Fundamental elements for any program to grow roots and stand strong for the duration -- let alone recommendations touted as transformational -- include: (1) a defined endpoint or goal (what will deleveling and/or IB do for our kids, our schools); (2) known, key milestones where we can collectively stop, mark our progress, track our success; (3) pre-approved metrics and benchmarks to objectively measure the work done and (4) transparency of costs, obstacles and best practices. The transparency will be important with regards to IB as this is a multi-year, ongoing and renewable series of investments that must be funded each year on an ongoing basis. The District has publicly stated the first year of IB (2012-2013) would be only $54,000, but that's not true using their own numbers. The addition of 2 curriculum leaders within each middle school IS an IB cost and our investment moves quickly off of the $54,000 start. The BoE last night called on our communities to hold them accountable. Let's start at the beginning with IB and keep accountability front and center. Marian
Marina Budhos March 06, 2012 at 10:54 PM
While I completely agree that transparency and accountability must be a part of this implementation, I beg to differ on the issue curriculum leaders. We would need these positions even without IB, because curriculum supervision, and delivery of quality curriculum in the classroom has been woefully understaffed in our middle schools, which are in need of a serious reinvigoration.
Marian Cutler March 07, 2012 at 01:49 AM
In full agreement that our curriculum is woefully lacking and needs intensive care to bring it up to standards. But, as we have Core Curriculum supervisors already for each subject and this is a move in parallel with the introduction/preparation for IB, I stand by my statement that this is an IB cost. Necessary, yes. But, we should be transparent about what the costs are as we move in this new direction. I have no issue with the hires, but these are not issues of grey.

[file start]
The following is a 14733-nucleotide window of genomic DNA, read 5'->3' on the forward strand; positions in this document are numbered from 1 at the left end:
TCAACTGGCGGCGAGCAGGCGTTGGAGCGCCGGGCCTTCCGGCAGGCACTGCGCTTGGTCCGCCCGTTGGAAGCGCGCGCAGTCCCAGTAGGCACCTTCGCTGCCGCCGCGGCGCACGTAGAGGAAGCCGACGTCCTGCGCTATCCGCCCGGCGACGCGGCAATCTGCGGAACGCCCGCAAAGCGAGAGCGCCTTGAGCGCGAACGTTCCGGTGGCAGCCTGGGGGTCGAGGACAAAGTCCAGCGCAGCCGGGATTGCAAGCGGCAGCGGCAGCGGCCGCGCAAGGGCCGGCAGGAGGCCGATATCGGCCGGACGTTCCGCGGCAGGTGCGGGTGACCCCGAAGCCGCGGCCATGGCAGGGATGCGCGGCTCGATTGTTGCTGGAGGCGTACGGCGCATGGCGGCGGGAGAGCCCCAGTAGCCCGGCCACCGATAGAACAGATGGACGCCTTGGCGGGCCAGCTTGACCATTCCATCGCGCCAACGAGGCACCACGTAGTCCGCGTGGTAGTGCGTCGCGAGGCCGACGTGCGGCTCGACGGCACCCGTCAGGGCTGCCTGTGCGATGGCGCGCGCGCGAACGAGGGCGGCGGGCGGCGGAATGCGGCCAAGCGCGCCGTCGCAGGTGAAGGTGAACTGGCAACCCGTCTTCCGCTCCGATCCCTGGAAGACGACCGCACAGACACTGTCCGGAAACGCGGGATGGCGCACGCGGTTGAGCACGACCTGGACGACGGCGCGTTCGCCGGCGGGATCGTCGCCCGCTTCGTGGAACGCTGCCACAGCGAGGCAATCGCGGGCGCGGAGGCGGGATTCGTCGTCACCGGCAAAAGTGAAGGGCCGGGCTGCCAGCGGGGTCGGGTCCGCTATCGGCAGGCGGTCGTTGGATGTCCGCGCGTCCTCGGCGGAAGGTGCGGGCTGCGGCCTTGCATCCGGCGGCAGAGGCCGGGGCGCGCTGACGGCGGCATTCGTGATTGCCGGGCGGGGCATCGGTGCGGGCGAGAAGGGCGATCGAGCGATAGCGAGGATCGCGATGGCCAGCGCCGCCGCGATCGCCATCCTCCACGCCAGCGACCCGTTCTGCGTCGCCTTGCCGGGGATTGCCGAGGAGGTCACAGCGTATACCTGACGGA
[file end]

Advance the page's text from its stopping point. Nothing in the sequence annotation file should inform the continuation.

Marina Budhos March 07, 2012 at 03:49 AM
We have content supervisors for 6-12, yes, but chain of command goes through the middle school principals in its execution. Having fully reviewed the ELA and seen how stretched and weak we are with respect to the middle school, and given our size, over two schools, it is not a particularly onorous nor unusual overlay of administration. Even if some of this capacity is to ensure the delivery of the IB overlay into the classroom, along with Common Core and differentiated learning, it's clearly money well spent. I think frankly this is a red herring of a conversation.
Marina Budhos March 07, 2012 at 03:50 AM
In fact, I'd be more worried about all these changes if I didn't see them throwing some focused resources in that direction. I think the more important part of your concerns regarding accountability have to do with setting clear benchmarks for these changes.
Marian Cutler March 07, 2012 at 04:10 AM
Marina Respect your perspective and we agree to disagree. But we are in firm agreement about being worried if they were not putting up the necessary resources (hires, etc) to make IB a success. Having met with too many schools with IB, it's the implementation (as well as the communications) that predicted success.
Marina Budhos March 07, 2012 at 01:42 PM
Marian, We're in full agreement that a well done implementation is key. I feel a nearly ethical responsibility to ensure this happens, and I hope those involved with all aspects of the plan see this as well. Respectfully, Marina